Great Expectations

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Cedar Fort, Incorporated/C F I Distribution, 2017 - Fiction - 474 pages
4 Reviews
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Young Pip's hopes of becoming a distinguished gentleman turn into reality when a mysterious benefactor suddenly steps in. His newfound expectations for life are thwarted though when tragedies and turns seem to shadow him constantly. As he struggles to fulfill his greatest dream, Pip will find out that being a gentleman might take more than he originally thought.

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User Review  - HerbThomas - LibraryThing

Great Expectations was assigned reading when I was in ninth grade. I thought it was the most dreary thing I had ever read. Sensing that the memories from my youth might be mistaken, I tried again. I ... Read full review

Great Quality Book

User Review  - laura1234567789 - Overstock.com

The book is high quality and contains a lot of information in the start of it. I wanted a copy to have that reflected the classic book and I beliebe this copy does. Read full review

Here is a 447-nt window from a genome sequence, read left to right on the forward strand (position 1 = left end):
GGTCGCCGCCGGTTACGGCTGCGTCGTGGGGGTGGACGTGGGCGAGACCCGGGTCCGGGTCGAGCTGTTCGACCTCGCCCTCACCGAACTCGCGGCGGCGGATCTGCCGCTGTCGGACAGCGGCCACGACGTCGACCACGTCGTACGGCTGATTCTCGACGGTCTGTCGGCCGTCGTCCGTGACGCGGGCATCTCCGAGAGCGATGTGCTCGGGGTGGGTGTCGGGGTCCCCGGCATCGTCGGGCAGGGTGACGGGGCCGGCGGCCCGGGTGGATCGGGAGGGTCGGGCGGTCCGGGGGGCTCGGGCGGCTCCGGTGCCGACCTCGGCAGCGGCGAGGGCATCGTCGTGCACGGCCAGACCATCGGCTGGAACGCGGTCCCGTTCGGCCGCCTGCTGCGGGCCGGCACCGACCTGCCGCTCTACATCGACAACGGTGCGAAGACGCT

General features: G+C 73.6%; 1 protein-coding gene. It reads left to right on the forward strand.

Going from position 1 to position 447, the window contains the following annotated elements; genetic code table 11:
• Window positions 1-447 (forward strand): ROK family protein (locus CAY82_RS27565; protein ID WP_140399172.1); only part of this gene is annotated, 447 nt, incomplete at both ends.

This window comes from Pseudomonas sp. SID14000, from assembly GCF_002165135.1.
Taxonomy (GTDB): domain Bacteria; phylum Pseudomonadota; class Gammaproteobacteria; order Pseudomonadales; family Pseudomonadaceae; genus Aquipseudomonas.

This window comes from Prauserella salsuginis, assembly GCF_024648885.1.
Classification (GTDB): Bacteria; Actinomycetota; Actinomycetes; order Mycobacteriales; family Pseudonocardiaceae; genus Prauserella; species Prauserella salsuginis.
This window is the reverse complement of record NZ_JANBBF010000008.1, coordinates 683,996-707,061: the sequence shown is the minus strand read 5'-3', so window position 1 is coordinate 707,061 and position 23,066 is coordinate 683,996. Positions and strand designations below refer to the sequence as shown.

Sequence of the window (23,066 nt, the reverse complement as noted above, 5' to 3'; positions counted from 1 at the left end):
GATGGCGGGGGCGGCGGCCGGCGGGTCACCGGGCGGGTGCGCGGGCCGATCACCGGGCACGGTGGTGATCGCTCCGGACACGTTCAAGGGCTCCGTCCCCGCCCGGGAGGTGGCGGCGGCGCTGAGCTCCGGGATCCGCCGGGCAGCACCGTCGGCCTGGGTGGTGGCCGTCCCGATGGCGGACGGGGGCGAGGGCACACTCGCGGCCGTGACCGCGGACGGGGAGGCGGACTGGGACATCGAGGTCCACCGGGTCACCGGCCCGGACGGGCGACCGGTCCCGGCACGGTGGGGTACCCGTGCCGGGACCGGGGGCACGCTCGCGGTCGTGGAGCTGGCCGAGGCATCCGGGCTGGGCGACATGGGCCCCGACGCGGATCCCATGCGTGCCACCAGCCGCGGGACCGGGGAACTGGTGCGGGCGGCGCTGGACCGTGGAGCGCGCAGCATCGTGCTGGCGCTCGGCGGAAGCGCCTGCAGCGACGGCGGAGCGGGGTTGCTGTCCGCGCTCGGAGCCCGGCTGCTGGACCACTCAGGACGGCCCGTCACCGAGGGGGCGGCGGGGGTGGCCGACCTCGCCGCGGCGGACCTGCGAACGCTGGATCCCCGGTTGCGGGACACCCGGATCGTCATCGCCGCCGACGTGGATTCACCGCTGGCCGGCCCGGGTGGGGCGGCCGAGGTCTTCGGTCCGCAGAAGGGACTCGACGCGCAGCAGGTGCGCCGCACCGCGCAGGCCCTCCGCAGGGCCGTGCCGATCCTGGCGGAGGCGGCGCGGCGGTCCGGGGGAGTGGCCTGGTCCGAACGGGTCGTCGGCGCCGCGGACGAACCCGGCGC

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About the author (2017)

Charles Dickens, perhaps the best British novelist of the Victorian era, was born in Portsmouth, Hampshire, England on February 7, 1812. His happy early childhood was interrupted when his father was sent to debtors' prison, and young Dickens had to go to work in a factory at age twelve. Later, he took jobs as an office boy and journalist before publishing essays and stories in the 1830s. His first novel, The Pickwick Papers, made him a famous and popular author at the age of twenty-five. Subsequent works were published serially in periodicals and cemented his reputation as a master of colorful characterization, and as a harsh critic of social evils and corrupt institutions. His many books include Oliver Twist, David Copperfield, Bleak House, Great Expectations, Little Dorrit, A Christmas Carol, and A Tale of Two Cities. Dickens married Catherine Hogarth in 1836, and the couple had nine children before separating in 1858 when he began a long affair with Ellen Ternan, a young actress. Despite the scandal, Dickens remained a public figure, appearing often to read his fiction. He died in 1870, leaving his final novel, The Mystery of Edwin Drood, unfinished.

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